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Eggs 'tricked' into becoming embryos

2 December 2004
By BioNews
Appeared in BioNews 287

A method for persuading human eggs to start dividing as though they have been fertilised could provide a less controversial source of embryonic stem cell (ES cells), say UK researchers. The scientists, based at the University of Wales in Cardiff, also say that the technique might help improve the success rate for couples undergoing ICSI (intracytoplasmic sperm injection) treatment.

The researchers, who published their findings in the journal Reproduction, have discovered that human eggs injected with a substance called phospholipase C-zeta (PLC-zeta) will start dividing. PLC-zeta is a protein produced by sperm, discovered by the Cardiff team two years ago, New Scientist magazine reports. The injected eggs will grow for about 4-5 days, until they reach the 50-100 cell blastocyst stage of development. Because they only contain genes from the mother, such 'parthenogenetic embryos' could never develop further, but they could still be used as a potential source of ES cells.

Many scientists believe that ES cells hold great promise in the treatment of a wide range of diseases, since they can grow into any type of body tissue. However, human ES cell research is controversial, since it involves the destruction of embryos. Several groups are trying to find ways of growing ES cells without using embryos, either by creating parthenogenetic 'embryos', or using other approaches.

Last week, US scientist William Hurlbut, who opposes embryo research, said it should be possible to create cloned human embryos that are incapable of growing a placenta. Since 'embryos' created using this 'altered nuclear transfer' technique would not be able to develop into a fetus, Hurlbut believes it could provide a way for American scientists to create new human ES cells with government funding. The use of federal funds for stem cell research involving the destruction of embryos has been prohibited by Bush since 9 August 2001.

The leader of the latest study, Karl Swann, hopes that his team will be the first to obtain ES cells from human parthenogenetic blastocysts. However, some pro-life groups might still object to this research. 'I'd be happier if it was beyond all reasonable doubt that it could not become a human life', said Josephine Quintavalle of Comment on Reproductive Ethics (Core). She added that women must not be exploited to provide eggs for this purpose.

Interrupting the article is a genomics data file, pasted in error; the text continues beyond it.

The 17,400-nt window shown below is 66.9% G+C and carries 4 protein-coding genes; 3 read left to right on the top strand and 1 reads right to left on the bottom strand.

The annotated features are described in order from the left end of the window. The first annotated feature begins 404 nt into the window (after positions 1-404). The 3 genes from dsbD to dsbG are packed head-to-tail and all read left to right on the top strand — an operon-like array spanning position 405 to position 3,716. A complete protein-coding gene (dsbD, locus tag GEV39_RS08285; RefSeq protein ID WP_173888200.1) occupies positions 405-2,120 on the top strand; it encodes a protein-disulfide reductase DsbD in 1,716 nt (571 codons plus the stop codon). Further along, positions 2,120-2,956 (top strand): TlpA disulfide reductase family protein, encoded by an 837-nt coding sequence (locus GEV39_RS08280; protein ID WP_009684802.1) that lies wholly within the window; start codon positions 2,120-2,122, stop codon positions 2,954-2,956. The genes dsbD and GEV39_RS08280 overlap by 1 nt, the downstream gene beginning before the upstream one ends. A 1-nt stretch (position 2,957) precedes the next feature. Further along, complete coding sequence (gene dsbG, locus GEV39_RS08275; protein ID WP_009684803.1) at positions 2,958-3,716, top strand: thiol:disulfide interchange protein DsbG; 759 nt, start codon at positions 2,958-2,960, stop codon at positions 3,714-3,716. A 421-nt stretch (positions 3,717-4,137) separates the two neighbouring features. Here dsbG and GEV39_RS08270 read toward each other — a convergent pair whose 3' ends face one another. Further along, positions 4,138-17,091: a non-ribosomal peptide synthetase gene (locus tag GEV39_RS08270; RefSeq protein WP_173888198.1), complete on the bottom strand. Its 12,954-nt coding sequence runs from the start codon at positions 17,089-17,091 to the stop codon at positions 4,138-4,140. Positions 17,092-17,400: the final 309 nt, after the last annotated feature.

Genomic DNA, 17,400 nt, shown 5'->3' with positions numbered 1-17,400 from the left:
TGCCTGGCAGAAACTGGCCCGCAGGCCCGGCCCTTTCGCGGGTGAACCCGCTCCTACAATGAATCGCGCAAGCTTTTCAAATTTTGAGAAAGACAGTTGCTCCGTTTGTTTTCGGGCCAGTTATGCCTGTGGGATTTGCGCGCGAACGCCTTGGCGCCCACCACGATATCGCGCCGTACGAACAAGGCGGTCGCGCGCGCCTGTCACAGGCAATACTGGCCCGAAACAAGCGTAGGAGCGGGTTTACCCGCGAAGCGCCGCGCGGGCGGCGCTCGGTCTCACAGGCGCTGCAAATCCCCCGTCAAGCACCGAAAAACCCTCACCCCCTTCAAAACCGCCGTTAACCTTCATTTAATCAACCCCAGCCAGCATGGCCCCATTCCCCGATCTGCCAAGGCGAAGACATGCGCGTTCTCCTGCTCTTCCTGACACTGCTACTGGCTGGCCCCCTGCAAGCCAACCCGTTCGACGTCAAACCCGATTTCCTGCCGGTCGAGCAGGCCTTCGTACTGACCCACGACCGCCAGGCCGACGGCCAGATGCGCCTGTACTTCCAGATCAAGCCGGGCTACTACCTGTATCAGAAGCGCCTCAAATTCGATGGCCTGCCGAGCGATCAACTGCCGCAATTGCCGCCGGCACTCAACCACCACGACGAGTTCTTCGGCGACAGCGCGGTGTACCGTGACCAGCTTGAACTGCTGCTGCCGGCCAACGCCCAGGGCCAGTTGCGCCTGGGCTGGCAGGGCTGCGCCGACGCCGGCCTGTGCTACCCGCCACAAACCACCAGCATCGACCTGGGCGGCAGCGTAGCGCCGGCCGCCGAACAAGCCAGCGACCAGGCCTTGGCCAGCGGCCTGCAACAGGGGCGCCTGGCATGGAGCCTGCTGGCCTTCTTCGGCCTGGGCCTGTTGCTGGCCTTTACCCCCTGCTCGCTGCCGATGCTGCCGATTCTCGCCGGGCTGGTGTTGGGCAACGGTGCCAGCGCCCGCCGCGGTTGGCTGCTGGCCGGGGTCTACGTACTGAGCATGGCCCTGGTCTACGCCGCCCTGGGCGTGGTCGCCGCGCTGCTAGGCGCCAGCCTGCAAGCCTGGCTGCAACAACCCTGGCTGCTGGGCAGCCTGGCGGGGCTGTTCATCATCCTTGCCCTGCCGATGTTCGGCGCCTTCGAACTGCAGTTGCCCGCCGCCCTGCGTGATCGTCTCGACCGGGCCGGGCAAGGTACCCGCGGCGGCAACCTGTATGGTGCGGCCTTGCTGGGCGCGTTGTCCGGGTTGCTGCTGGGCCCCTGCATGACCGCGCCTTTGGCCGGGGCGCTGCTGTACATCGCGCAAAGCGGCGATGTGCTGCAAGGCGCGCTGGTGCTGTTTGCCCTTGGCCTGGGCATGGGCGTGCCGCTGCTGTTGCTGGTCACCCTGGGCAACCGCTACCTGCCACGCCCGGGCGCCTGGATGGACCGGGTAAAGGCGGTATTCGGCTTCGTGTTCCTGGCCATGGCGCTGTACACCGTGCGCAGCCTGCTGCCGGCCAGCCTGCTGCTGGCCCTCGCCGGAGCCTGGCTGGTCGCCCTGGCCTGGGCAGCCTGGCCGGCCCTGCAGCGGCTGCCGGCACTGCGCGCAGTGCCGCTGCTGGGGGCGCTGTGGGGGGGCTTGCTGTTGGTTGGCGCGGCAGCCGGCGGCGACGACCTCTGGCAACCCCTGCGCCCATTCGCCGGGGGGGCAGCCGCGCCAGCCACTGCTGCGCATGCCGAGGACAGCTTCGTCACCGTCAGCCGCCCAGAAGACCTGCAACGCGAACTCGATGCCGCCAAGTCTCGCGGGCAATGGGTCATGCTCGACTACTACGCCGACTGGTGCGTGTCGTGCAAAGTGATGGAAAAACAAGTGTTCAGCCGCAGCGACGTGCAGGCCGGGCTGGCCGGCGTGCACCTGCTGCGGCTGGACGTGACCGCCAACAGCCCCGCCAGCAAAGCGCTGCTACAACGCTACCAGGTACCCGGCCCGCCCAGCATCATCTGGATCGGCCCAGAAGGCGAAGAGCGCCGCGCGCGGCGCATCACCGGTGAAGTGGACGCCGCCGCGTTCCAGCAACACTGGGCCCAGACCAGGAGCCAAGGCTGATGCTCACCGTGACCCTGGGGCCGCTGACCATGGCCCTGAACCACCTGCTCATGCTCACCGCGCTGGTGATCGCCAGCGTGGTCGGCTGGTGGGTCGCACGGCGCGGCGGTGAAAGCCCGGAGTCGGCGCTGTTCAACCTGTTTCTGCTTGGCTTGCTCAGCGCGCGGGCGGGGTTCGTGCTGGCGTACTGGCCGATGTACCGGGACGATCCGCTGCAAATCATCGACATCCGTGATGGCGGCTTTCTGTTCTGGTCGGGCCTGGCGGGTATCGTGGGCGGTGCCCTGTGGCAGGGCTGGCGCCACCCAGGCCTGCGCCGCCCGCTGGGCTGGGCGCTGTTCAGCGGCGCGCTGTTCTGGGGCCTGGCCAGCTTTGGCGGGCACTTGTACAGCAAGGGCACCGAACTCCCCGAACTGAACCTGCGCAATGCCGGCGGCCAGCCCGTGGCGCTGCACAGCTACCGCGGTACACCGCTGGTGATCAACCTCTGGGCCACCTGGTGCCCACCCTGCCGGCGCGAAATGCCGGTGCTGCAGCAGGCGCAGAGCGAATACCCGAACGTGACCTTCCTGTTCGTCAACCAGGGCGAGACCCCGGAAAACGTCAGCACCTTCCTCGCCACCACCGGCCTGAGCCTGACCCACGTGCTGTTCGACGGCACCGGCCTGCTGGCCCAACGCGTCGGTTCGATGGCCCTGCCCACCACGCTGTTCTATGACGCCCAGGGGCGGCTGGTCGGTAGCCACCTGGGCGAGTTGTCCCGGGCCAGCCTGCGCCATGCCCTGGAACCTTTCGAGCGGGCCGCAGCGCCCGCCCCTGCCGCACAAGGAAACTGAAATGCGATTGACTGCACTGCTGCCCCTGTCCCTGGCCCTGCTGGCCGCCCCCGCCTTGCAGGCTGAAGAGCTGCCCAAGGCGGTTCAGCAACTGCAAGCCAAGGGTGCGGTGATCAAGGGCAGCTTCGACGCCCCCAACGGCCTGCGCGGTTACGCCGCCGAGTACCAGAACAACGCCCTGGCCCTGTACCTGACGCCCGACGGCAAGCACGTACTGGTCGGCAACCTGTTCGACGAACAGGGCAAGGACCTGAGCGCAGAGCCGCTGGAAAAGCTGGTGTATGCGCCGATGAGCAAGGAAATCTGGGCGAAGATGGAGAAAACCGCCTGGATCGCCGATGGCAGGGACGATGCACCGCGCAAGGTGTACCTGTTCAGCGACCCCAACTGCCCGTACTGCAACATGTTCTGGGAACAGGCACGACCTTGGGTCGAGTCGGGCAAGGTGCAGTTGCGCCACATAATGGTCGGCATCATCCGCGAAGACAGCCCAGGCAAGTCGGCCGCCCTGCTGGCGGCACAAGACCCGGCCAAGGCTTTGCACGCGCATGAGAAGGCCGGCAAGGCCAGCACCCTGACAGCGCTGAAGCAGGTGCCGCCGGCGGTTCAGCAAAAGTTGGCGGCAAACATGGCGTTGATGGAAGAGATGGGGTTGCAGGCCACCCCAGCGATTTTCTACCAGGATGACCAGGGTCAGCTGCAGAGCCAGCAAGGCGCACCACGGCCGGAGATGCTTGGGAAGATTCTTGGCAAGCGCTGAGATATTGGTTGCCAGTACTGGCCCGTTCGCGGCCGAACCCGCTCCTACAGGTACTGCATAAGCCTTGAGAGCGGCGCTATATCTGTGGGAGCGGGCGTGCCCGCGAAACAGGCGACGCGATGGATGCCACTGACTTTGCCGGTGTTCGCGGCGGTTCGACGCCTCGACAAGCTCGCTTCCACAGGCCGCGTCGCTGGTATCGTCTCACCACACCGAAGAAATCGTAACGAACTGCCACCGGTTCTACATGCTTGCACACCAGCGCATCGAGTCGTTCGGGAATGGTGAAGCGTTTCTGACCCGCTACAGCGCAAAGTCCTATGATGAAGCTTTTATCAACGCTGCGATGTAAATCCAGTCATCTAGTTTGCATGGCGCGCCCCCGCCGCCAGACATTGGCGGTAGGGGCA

PLC-zeta could also help couples undergoing ICSI, a fertility treatment in which a single sperm is injected into an egg in the laboratory. Embryos produced in this way do not always start dividing and growing, possibly because the sperm has defective PLC-zeta. Adding some of this substance could overcome this problem, say the scientists.

Eggs 'fertilised' without sperm
BBC News Online |  2 December 2004
Spark of life creates 'ethical embryos'
The Scotsman |  2 December 2004
Zapped human eggs divide without sperm
New Scientist |  1 December 2004
16 May 2005 - by BioNews 
The US President's Council on Bioethics has published a report on alternatives to human embryonic stem (ES) cells, which do not involve the destruction of embryos. The document, entitled 'Alternative sources of pluripotent stem cells', looks at ways of extending the number of cell-lines available to federally funded stem cell...
6 December 2004 - by Dr Kirsty Horsey 
Recent news reports have highlighted the fact that scientists are searching for a way to create human embryonic stem (ES) cells without destroying human embryos. Normally, the derivation of ES cells requires that the embryo they came from be destroyed in the process. Many people have no ethical problem with...
24 November 2004 - by BioNews 
An American bioethicist has claimed that it is possible to create cells equivalent to embryonic stem (ES) cells without creating an embryo. Dr William Hurlbut, from Stanford University, says that it is possible to using somatic cell cloning technology to create something that could never become an embryo, therefore avoiding...
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